- SS, 2006: 13th. .250/.306/.368 (.674) 82 OPS+
- SS, 2007: 11th. .236/.293/.347 (.640) 74 OPS+
So there you have it. Alex Gonzalez + Alex Cora > Julio Lugo + Alex Cora. At least for this season. Thanks to the White Sox and Blue Jays, the Sox managed to actually move out of second-to-last place in the league from the shortstop position — despite coming up with some of the worst numbers you’ll ever see in 21st-century baseball. And that’s after Lugo got hot. Incidentally, the Sox received 40 percent less production out of shortstop than average. (60 OPS+ to the team)
- LF, 2006: 1st. .302/.423/.553 (.976) 139 OPS+
- LF, 2007: 1st. .290/.382/.497 (.879) 120 OPS+
Manny’s having a bad year, but in case you were wondering — his line this year would still have led the league in 2006. Shedding 100 points of OPS from a power position like left field is not a good thing, however. It just shows how much the Sox need Manny on that wall.
- CF, 2006: 11th. .272/.326/.388 (.714) 88 OPS+
- CF, 2007: 10th. .270/.336/.396 (.732) 93 OPS+
Basically the same. We all thought the center field position was a black hole in 2006. It’s not much less of one now.
- RF, 2006: 11th. .265/.352/.426 (.778) 94 OPS+
- RF, 2007: 13th. .254/.344/.401 (.745) 87 OPS+
Not a good use of $14 million when you can’t make up the production of a Trot Nixon-Wily Mo Pena platoon.
- DH, 2006: 2nd. .278/.405/.594 (.999) 145 OPS+
- DH, 2007: 1st. .313/.425/.566 (.991) 151 OPS+
Big Papi. Best DH in the league. That’s all there is to it. He is benefiting from a Travis Hafner off year, though.
It looks like the Sox have managed to upgrade their offense through ways they didn’t really expect — by better performance from existing infielders and the major-league splash of Dustin Pedroia. Improvements by Varitek, Youkilis and Lowell seem to more than make up for minor losses in the outfield and at shortstop — three positions (CF, RF, SS) that remain woefully unproductive.
So how does this affect the lineup itself? The Sox brought Drew in specifically to upgrade the five hole that was essentially vacant all last year. As we know, Drew’s now filling the six spot, with Lowell producing quite well behind Manny (when Manny’s healthy).
- 1st, 2006: 9th. .260/.348/.394 (.742) 96 OPS+
- 1st, 2007: 12th. .259/.323/.371 (.694) 82 OPS+
Terry Francona for two years has juggled numerous players in and out of the top spot — Youkilis, Lugo, Crisp, Pedroia. Clearly, it has not worked — mainly because he insists on putting Lugo and Crisp — low-average, low-OBP guys there for their speed.
- 2nd, 2006: 14th. .279/.334/.366 (.700) 83 OPS+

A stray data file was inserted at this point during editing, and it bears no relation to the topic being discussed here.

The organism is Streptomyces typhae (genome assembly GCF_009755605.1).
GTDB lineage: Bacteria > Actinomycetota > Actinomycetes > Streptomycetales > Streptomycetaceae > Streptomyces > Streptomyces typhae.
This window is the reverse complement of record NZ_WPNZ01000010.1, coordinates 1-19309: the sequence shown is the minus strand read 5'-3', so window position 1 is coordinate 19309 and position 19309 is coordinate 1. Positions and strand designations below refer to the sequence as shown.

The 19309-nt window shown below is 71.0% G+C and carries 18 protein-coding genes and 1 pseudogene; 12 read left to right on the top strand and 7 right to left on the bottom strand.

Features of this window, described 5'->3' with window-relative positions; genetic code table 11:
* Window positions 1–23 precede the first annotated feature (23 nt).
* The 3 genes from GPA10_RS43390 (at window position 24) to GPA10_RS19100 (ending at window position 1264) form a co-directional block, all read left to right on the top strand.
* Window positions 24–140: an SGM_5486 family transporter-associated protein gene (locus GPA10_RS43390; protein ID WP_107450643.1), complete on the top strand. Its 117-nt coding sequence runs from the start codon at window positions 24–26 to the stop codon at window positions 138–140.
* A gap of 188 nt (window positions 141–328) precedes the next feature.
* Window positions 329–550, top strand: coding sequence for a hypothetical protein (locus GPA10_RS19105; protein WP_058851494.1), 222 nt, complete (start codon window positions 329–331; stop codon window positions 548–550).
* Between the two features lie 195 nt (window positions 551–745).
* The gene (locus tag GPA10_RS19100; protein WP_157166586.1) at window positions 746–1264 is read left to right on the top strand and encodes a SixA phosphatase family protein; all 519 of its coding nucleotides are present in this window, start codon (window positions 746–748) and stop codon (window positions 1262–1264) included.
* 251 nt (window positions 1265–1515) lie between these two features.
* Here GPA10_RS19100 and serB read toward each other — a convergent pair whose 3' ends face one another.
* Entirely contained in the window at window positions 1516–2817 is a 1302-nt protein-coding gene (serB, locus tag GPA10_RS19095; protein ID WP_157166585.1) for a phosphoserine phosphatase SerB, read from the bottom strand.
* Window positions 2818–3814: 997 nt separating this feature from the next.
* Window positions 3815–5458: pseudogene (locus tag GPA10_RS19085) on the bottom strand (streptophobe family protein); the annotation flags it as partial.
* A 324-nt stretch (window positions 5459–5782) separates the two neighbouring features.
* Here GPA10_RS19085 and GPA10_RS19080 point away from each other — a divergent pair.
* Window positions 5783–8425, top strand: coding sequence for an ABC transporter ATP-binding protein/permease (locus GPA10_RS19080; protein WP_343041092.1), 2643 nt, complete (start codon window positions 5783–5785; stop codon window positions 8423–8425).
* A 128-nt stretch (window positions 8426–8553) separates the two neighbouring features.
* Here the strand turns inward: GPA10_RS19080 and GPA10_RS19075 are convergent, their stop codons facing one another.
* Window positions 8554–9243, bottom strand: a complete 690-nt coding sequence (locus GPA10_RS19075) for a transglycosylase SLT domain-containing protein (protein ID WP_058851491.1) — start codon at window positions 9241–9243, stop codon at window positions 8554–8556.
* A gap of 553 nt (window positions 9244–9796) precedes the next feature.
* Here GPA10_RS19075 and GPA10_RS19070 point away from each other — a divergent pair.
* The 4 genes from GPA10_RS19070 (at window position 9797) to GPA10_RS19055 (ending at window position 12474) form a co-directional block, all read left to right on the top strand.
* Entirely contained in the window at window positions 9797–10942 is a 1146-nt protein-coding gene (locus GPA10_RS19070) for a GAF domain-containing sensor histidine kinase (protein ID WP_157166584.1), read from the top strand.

- 2nd, 2007: 3rd. .302/.386/.441 (.827) 117 OPS+
Yes, Mark Loretta was the worst-hitting No. 2 batter in the AL last year. His .279 batting average was good for ninth, but the .366 slugging was well below anyone else’s. No other team had an OPS below .720 out of that spot in the order. Pedroia has clearly added spark to the almost-top of the lineup.
- 3rd, 2006: 1st. .278/.404/.607 (1.011) 136 OPS+
- 3rd, 2007: 1st. .311/.420/.565 (.985) 134 OPS+
- 4th, 2006: 1st. .308/.416/.567 (.983) 125 OPS+
- 4th, 2007: 3rd. .306/.396/.499 (.895) 112 OPS+
Clearly not as much protection for Papi this year as in the past.
- 5th, 2006: 14th. .231/.321/.362 (.683) 67 OPS+
- 5th, 2007: 5th. .274/.370/.413 (.783) 103 OPS+
From a combination of an injured Trot Nixon, an injured Jason Varitek and a slumping Mike Lowell, the 5 spot goes to a slumping J.D. Drew and an on-fire Lowell. Just imagine if Drew ever gets hot what a 5-6 punch that could be.
- 6th, 2006: 7th. .264/.343/.415 (.758) 98 OPS+
- 6th, 2007: 3rd. .289/.351/.453 (.804) 107 OPS+
- 7th, 2006: 4th. .286/.346/.458 (.804) 114 OPS+
- 7th, 2007: 2nd. .270/.353/.443 (.796) 116 OPS+
- 8th, 2006: 7th. .251/.321/.383 (.704) 100 OPS+
- 8th, 2007: 10th. .212/.294/.349 (.643) 89 OPS+
- 9th, 2006: 4th. .261/.312/.377 (.689) 137 OPS+
- 9th, 2007: 2nd. .286/.357/.434 (.791) 168 OPS+
The 2006 combo of Varitek-Crisp-random injury reserves-bench players was slightly above average in 2006 and about the same this year. Clearly, No. 8 is where Terry puts the slumpers. No. 9, Alex Gonzalez’s residence last season was home to Dustin Pedroia early, and Julio Lugo just as he started to get hot. The combination has certainly helped give the Sox production from the bottom, though they get far less now than they used to.
In all, the Sox are getting equal or better production relative to the league average from six of the nine spots in their order and six of their nine positions on the diamond. And they’ve avoided the injury bug. Those three factors have made the lineup — as maddeningly inconsistent as it feels from day to day — far more suited for success than last year’s.
What’s funny is that the two largest improvements — Lowell’s over his own and Pedroia’s over Loretta’s — didn’t require the huge free-agent splashes the Sox made in an unsuccessful attempt to engineer the spark that Lowell and Pedroia are providing on their own. Also, I think this shows that Varitek’s presence in the lineup — even as a league-average catcher offensively — should not be underestimated. He provides far more offense than any alternative the Sox have right now.